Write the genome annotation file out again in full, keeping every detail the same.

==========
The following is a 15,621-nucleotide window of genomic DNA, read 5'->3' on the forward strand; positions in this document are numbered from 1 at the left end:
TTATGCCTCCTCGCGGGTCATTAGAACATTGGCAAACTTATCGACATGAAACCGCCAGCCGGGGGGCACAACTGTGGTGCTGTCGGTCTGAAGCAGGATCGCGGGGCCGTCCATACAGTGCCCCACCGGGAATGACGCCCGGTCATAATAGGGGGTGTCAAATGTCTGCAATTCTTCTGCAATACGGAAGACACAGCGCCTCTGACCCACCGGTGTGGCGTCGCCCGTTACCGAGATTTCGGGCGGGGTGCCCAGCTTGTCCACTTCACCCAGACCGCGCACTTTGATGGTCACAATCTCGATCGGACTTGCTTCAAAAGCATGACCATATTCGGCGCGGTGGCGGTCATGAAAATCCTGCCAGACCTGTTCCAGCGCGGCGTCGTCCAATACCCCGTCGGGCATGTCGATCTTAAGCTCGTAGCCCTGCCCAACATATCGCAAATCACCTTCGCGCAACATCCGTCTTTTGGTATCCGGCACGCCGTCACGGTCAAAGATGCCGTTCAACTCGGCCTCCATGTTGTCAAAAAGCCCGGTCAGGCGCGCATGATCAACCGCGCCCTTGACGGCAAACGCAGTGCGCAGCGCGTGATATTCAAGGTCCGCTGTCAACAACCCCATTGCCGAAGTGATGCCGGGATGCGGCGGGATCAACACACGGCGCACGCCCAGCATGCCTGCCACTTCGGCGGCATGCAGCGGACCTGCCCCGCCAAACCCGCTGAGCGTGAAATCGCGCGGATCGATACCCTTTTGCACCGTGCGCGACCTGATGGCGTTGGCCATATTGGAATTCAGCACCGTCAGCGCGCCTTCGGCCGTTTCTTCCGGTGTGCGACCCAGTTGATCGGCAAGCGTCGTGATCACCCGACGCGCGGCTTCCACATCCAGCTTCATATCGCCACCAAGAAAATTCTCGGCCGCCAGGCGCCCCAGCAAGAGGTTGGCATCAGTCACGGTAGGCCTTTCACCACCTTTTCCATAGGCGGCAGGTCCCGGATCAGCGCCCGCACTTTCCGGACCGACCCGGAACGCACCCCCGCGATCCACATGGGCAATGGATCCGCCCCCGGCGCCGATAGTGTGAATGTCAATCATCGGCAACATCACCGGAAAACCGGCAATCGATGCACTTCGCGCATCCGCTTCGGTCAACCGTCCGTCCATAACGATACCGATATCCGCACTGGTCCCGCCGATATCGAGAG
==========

The following is a 15,621-nucleotide window of genomic DNA, read 5'->3' on the forward strand; positions in this document are numbered from 1 at the left end:
TTATGCCTCCTCGCGGGTCATTAGAACATTGGCAAACTTATCGACATGAAACCGCCAGCCGGGGGGCACAACTGTGGTGCTGTCGGTCTGAAGCAGGATCGCGGGGCCGTCCATACAGTGCCCCACCGGGAATGACGCCCGGTCATAATAGGGGGTGTCAAATGTCTGCAATTCTTCTGCAATACGGAAGACACAGCGCCTCTGACCCACCGGTGTGGCGTCGCCCGTTACCGAGATTTCGGGCGGGGTGCCCAGCTTGTCCACTTCACCCAGACCGCGCACTTTGATGGTCACAATCTCGATCGGACTTGCTTCAAAAGCATGACCATATTCGGCGCGGTGGCGGTCATGAAAATCCTGCCAGACCTGTTCCAGCGCGGCGTCGTCCAATACCCCGTCGGGCATGTCGATCTTAAGCTCGTAGCCCTGCCCAACATATCGCAAATCACCTTCGCGCAACATCCGTCTTTTGGTATCCGGCACGCCGTCACGGTCAAAGATGCCGTTCAACTCGGCCTCCATGTTGTCAAAAAGCCCGGTCAGGCGCGCATGATCAACCGCGCCCTTGACGGCAAACGCAGTGCGCAGCGCGTGATATTCAAGGTCCGCTGTCAACAACCCCATTGCCGAAGTGATGCCGGGATGCGGCGGGATCAACACACGGCGCACGCCCAGCATGCCTGCCACTTCGGCGGCATGCAGCGGACCTGCCCCGCCAAACCCGCTGAGCGTGAAATCGCGCGGATCGATACCCTTTTGCACCGTGCGCGACCTGATGGCGTTGGCCATATTGGAATTCAGCACCGTCAGCGCGCCTTCGGCCGTTTCTTCCGGTGTGCGACCCAGTTGATCGGCAAGCGTCGTGATCACCCGACGCGCGGCTTCCACATCCAGCTTCATATCGCCACCAAGAAAATTCTCGGCCGCCAGGCGCCCCAGCAAGAGGTTGGCATCAGTCACGGTAGGCCTTTCACCACCTTTTCCATAGGCGGCAGGTCCCGGATCAGCGCCCGCACTTTCCGGACCGACCCGGAACGCACCCCCGCGATCCACATGGGCAATGGATCCGCCCCCGGCGCCGATAGTGTGAATGTCAATCATCGGCAACATCACCGGAAAACCGGCAATCGATGCACTTCGCGCATCCGCTTCGGTCAACCGTCCGTCCATAACGATACCGATATCCGCACTGGTCCCGCCGATATCGAGAG